Community Space: Assembly Occupancies

It does not matter if you design your space to be a home and then decide later to host tours or building workshops. Once you open it to the public, the space will no longer be considered just a residence and you will need to acquire adequate permissions and permits in order to continue using the space for public use.

An Assembly Occupancy is what the Building Code considers a space for public accommodation that is not a business, school, or industrial site. Usually the space will be deemed an A-3 occupancy, which is for public spaces other than restaurants without fixed seating. So, if you want to avoid having your classes shut down and avoid having to do a lot of expensive upgrades to the space later to make it meet Code, plan now for it to be considered an Assembly Occupancy (minus the expensive fire sprinklers). It will cost a little more. It may take a little longer in design. It may not look exactly the way you hoped. But, you may find that these accommodations will make your home perform better for day-to-day use anyway.

Plan ahead. Spend some money now. It will cost much less now than later.

You will likely have to design the structure according to stringent rules for occupant safety and accessibility.
To make a bathroom that is accommodating for everyone (and doubly so if the space will ever house a public function like parties, tours, or workshops...), use a 3 foot door, so people with crutches or in a wheelchair can use the space. Include a minimum 5 foot round empty space (5 foot is the spinning diameter of a wheelchair) and place the sink, toilet, and bathtub around the outside of that. Use a wall-mounted sink and make sure there is a 26 inch high clear space under it so wheelchair users can wheel up to the sink and use it. Add ADA-compliant hardware and include a floor drain in the center of the space with a beautiful cover on it. You may find that you will thank the Code for this requirement someday when you need to wash the skunked dog or dump buckets of mop water from some minor disaster and can hose the place down when you are finished. Put a sign on the bath noting that is a handicapped unisex bathroom.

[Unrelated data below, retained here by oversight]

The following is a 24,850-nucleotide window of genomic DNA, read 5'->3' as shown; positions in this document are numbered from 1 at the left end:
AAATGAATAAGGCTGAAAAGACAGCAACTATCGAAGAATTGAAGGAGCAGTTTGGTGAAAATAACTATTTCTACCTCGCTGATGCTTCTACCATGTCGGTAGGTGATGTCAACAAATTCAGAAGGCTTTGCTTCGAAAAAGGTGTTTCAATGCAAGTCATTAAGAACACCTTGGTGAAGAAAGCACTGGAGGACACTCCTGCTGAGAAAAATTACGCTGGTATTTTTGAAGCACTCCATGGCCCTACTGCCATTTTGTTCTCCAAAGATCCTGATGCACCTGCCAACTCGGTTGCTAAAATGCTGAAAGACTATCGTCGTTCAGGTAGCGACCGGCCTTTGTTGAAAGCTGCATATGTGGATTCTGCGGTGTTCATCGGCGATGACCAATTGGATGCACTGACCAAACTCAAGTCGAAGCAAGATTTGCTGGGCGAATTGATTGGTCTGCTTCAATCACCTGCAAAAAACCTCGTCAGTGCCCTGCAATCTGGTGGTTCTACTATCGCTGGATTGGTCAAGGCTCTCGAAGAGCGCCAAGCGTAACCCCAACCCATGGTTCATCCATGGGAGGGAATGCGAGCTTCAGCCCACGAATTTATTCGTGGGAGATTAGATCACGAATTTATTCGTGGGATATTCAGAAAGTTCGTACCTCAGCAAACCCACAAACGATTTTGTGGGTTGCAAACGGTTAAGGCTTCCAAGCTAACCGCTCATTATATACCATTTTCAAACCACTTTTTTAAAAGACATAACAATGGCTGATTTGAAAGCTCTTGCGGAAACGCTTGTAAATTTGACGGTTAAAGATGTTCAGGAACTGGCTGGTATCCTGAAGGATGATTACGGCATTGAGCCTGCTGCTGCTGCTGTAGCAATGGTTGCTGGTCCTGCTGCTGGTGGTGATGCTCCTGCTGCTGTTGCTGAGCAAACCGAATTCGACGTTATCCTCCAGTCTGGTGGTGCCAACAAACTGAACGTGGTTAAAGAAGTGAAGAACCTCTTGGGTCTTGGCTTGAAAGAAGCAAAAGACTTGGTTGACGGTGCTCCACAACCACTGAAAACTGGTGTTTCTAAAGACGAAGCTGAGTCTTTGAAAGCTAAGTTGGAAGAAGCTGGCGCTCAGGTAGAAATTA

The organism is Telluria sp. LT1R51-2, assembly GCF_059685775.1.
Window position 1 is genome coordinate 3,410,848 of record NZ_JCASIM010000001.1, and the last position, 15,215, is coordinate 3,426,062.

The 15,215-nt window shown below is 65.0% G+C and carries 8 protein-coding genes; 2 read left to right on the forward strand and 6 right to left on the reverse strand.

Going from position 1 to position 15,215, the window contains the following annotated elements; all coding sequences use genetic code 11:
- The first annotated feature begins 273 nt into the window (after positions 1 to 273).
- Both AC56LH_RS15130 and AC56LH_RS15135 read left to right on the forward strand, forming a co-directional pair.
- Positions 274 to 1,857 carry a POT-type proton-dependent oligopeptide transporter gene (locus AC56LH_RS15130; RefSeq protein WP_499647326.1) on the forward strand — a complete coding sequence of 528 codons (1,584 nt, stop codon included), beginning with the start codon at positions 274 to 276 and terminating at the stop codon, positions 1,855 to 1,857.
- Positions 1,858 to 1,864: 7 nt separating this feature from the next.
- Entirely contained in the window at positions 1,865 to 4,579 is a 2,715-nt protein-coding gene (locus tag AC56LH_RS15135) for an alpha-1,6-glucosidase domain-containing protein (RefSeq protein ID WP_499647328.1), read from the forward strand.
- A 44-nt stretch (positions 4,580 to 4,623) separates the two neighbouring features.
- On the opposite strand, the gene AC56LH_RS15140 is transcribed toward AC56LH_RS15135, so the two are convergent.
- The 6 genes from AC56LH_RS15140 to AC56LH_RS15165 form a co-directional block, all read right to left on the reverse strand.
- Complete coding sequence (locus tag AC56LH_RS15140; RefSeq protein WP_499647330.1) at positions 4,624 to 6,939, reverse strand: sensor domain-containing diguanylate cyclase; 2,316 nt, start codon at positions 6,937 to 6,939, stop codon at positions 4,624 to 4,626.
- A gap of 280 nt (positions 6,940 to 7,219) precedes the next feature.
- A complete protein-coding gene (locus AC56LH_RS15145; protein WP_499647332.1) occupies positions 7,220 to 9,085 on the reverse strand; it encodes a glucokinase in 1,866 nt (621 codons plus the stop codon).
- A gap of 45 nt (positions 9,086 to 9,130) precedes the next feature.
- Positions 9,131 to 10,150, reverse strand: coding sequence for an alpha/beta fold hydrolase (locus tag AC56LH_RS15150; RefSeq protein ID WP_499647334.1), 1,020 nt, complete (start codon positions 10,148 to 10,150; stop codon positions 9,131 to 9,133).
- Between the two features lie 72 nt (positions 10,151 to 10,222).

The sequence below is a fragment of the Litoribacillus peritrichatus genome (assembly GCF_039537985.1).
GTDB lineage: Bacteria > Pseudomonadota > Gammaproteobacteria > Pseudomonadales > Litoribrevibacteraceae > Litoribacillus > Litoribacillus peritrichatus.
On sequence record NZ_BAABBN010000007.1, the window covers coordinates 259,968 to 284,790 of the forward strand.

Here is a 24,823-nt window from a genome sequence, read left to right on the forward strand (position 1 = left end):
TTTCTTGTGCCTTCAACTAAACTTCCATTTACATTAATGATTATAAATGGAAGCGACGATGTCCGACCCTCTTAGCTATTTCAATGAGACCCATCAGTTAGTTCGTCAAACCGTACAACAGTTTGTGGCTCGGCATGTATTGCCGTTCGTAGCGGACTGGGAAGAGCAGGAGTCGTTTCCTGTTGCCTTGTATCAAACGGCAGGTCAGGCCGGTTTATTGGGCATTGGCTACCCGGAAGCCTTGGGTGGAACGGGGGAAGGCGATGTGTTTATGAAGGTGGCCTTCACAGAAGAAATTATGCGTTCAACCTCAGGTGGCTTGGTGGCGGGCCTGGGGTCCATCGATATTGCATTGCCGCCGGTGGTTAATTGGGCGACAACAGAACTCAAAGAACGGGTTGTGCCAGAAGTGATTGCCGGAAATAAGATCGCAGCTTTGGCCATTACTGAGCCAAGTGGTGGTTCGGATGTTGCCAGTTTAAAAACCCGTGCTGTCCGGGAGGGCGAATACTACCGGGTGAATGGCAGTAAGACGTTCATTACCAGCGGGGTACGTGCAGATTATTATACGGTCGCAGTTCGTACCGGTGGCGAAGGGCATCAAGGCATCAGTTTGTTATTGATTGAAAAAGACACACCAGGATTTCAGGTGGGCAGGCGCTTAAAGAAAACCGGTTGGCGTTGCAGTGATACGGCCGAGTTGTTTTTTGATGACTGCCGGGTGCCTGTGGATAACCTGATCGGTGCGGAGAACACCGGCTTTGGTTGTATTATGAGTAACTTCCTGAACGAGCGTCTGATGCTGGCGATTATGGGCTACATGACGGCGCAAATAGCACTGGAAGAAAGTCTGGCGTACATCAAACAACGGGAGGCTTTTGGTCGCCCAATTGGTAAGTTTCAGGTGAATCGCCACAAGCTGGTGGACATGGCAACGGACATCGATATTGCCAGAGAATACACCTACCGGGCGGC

There will likely be maximum hall lengths and maximum distances between the furthest corner in a usable space and an exterior door (usually 75 feet). Sometimes they will make you install mechanical ventilation and electrical outlets every 7 feet. There will likely be sewage/septic requirements and you will want to have a drinking fountain or a filtered water bottle available. The publicly-accessible parts of the building will have to be handicapped accessible. This is easier if you just plan a minimum of 3 feet clear floor space around every obstacle (like a curve in the planter), plan 4 foot wide hallways on the public corridor, and make all stairs at least 36 inches wide at the inside of the railing (That is about a 40 inch wide stair tread in most cases). The area on the handle side of a door will have to be open (without projections or walls in it) a foot or so beyond the door is wide. There will not be able to be steps between the public parts of the space and the exterior or they will require rails. If you plan on cooking greasy foods and not just bringing cold foods and using crockpots for your guests, that means big grease traps and expensive ventilation. (If you use crockpots you will want to have lots of counter space and extra plugs.) Smoke detectors will be required and possibly a fire alarm. You may have to install a fire sprinkler later. (It can be fed by the pond in some cases.) There will likely have to be a phone in case of fire so you can call the fire department. You will need a mop or service sink in the mechanical room, which you should have anyway if you really want the space to work as well as possible. Install exit signs to guide people back outside.

The key ingredient here is to make sure you use the services of a licensed architect either now or later to make sure you have all the things you need to meet the Assembly Occupancy requirements. We are not attempting to serve as architects here and do not claim to have knowledge of your local Code considerations or what your permitting authority will and will not accept. However, this area deserves some careful consideration and we are offering some guidance to make it as painless as possible for when you hire a local architect to help navigate the process.

There is a great mounting height diagram to help you make your bathroom ADA compliant from the outset at http://img.docstoccdn.com/thumb/orig/159038643.png